Archaeology is a crucial part of learning about history and culture; archaeological materials provide information about the past that no documents or people can. Excavation is only the first step to learning from these objects. Once the artifacts are taken from the ground they are recorded and transported to a storage space. The way these excavated materials are cared for after excavation determines what kind of information can be extracted from the items and how long people will be able to use and research the excavated materials. The excavated materials from the project Unearthing New Castle’s Past, from the Read House and Gardens in New Castle are currently being stored at the University of Delaware. This project helps plan for the future of the collections. In order to properly store and maintain these materials, a three-phase project, modeled on the Alexandria Archaeology Collections Management Program from 1991, must be implemented. This three-phase project includes surveys, re-housing, and conservation. Specific components and standards for this project are supplemented using the Collections and Conservation Standards for the state of Maryland and a draft of the Guidelines and Standards for the Curation of Archaeological Collections of Delaware State Museums, by Charles H. Fithian.
Objects included in the collection:
· Faunal material: bone and shell
· Brick and mortar
· Soil samples –includes phytolith and pollen columns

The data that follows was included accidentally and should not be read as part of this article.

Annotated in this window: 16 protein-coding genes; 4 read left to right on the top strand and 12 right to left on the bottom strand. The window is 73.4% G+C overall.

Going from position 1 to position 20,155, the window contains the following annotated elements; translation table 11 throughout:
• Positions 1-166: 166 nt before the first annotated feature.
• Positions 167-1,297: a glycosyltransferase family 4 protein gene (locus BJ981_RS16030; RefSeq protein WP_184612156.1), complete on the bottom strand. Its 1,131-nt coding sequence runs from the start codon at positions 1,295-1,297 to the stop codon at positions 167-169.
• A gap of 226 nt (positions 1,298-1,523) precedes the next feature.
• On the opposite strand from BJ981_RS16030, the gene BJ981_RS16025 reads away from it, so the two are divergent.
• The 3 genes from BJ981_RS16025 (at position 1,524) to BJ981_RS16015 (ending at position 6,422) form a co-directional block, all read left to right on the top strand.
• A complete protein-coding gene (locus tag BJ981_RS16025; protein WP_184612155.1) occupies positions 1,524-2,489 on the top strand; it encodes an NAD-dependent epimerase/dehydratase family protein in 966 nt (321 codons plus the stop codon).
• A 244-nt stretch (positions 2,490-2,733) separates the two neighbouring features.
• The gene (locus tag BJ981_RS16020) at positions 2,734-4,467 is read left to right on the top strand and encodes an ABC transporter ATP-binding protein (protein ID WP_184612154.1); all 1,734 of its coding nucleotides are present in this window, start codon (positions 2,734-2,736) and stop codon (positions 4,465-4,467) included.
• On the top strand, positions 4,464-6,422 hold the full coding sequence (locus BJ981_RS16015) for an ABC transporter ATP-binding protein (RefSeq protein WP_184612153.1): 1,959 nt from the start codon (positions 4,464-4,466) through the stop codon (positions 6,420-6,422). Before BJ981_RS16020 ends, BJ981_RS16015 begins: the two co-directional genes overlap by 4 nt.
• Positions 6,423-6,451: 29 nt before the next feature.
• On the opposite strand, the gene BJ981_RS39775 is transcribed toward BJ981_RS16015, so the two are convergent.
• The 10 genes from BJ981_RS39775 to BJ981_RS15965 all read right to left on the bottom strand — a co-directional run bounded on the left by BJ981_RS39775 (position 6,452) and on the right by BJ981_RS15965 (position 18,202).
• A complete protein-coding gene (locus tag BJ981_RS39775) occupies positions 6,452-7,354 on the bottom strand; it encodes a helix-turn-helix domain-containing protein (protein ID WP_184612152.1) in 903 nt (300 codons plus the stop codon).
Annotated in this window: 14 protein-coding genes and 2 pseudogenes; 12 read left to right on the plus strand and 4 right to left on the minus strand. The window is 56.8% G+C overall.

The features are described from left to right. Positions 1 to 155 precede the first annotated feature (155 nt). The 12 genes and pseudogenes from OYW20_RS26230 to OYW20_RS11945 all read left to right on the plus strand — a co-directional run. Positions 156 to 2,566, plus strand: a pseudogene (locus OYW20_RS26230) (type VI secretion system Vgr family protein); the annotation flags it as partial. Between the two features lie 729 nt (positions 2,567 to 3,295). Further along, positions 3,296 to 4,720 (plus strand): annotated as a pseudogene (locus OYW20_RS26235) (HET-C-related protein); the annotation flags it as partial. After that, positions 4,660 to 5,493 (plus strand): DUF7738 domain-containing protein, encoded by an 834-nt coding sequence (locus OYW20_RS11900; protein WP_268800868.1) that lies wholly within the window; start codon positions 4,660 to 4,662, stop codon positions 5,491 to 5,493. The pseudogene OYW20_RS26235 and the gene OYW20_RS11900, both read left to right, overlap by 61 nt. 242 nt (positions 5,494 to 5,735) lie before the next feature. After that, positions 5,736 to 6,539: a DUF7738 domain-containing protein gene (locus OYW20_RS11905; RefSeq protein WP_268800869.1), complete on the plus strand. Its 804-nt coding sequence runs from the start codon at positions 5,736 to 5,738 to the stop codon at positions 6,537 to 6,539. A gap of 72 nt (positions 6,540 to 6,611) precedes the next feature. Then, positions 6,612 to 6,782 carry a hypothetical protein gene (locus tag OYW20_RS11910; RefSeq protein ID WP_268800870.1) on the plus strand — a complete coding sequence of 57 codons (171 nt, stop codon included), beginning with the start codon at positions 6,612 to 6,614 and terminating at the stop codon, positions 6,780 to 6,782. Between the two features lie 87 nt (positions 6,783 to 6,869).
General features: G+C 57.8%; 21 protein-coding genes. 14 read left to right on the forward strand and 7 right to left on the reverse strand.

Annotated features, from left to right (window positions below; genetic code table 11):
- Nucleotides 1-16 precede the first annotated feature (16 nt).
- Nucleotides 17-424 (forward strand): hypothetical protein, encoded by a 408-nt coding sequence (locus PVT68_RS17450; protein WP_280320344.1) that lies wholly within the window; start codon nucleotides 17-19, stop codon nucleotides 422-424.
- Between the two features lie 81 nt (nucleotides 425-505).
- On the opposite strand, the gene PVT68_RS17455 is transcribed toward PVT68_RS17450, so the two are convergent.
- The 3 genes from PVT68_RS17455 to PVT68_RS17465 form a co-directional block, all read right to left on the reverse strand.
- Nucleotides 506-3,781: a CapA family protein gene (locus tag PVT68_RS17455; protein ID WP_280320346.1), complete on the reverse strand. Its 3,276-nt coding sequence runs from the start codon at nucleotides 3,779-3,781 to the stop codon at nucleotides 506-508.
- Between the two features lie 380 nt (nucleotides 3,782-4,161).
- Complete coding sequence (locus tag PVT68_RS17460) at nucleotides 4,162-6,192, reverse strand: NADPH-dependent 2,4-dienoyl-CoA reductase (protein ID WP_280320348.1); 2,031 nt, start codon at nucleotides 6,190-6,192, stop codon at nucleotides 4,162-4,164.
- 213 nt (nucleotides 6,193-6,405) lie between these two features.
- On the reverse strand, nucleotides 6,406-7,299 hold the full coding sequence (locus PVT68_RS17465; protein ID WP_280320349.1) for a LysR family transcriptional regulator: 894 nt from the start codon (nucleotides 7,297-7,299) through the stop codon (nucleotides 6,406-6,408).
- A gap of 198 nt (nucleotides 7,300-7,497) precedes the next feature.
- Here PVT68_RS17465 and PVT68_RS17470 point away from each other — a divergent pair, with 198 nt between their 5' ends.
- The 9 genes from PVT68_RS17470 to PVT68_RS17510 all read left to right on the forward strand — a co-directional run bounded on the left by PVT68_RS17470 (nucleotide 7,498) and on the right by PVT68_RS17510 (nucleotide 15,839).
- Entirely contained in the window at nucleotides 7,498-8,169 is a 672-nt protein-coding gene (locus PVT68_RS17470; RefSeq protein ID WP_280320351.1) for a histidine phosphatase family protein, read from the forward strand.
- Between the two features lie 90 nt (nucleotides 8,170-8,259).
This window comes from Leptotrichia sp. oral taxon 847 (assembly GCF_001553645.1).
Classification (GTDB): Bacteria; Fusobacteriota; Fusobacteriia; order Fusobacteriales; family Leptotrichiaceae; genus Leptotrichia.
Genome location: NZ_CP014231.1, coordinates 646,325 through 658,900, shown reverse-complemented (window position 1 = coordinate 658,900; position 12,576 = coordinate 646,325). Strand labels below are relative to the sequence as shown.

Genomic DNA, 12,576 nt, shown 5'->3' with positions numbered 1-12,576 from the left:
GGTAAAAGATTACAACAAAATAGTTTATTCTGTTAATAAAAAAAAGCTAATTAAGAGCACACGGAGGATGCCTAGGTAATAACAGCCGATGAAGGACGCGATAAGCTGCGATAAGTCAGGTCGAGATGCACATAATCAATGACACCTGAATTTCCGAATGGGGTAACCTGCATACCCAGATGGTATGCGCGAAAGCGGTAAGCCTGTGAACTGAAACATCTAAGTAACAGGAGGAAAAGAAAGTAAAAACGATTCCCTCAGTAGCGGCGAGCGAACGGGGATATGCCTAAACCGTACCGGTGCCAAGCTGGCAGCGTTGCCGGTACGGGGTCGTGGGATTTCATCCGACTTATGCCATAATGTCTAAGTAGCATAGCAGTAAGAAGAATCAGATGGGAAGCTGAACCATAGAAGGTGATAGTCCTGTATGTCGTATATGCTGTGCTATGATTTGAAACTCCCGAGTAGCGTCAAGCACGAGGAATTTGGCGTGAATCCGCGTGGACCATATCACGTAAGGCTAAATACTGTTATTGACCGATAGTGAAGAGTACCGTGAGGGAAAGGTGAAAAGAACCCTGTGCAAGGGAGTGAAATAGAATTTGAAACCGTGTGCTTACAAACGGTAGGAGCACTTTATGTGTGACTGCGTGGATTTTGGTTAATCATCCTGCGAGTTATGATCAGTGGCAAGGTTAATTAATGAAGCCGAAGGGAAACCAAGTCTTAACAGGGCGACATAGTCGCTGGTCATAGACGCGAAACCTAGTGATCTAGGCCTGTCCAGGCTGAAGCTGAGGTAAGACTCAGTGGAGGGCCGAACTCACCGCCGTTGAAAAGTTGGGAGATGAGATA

· Tin-glazed earthenware, Delftware, stoneware and redware
Proposal for Improvement:
After surveying the current storage area and conditions, a proposal for improvement was devised, including renovation and re-housing/conservation:
Storage area needs:
- Two rooms for the collection area; a larger one for
processing and storage and a smaller room for washing, in order to keep the storage area clean
These pictures are examples of a good processing and storage room: left; and a washing room: right. They were taken from the Maryland Archaeological Conservation Lab.
- Provide adequate shelf space: Compactor shelving doubles the storage space of regular shelving. If there is the space, regular shelving is appropriate, but compactor shelving may be the desirable choice, especially if the collection is going to grow.
Left is an example of compactor shelving (also taken from the Maryland Archaeological Conservation Lab). The boxes are coroplast –archival quality and water-resistant.
Note, the fan on the right is not generally considered an appropriate temperature control system.
- Install a heating, cooling, and humidity control system. Strips on the bottoms of all doors will further provide protection from the outside, and will reduce fluctuation environments. Smoke detectors and wet-pipe sprinkler systems should also be installed. And to keep the area free of pest, a pest monitor should be installed.
Re-house artifacts using archival quality resealable bags, which can then be placed in boxes. Label boxes and bags using permanent archival materials. For uniform and legible labels, it may be best to print them on acid-free cardstock using a computer of word-processor.
Entering this information into a computer also helps update information for a database.
Sort artifacts by provenience.
After improvement of the storage and collection conditions, the owners, supervisors, and users of the artifacts have a responsibility to maintain the quality environment for the collection, including monitoring and cleaning. Educating more people on the effects the environment can have on artifacts is also important to the survival of the collection in the future.
-Researched by: Molly Catherine Gleeson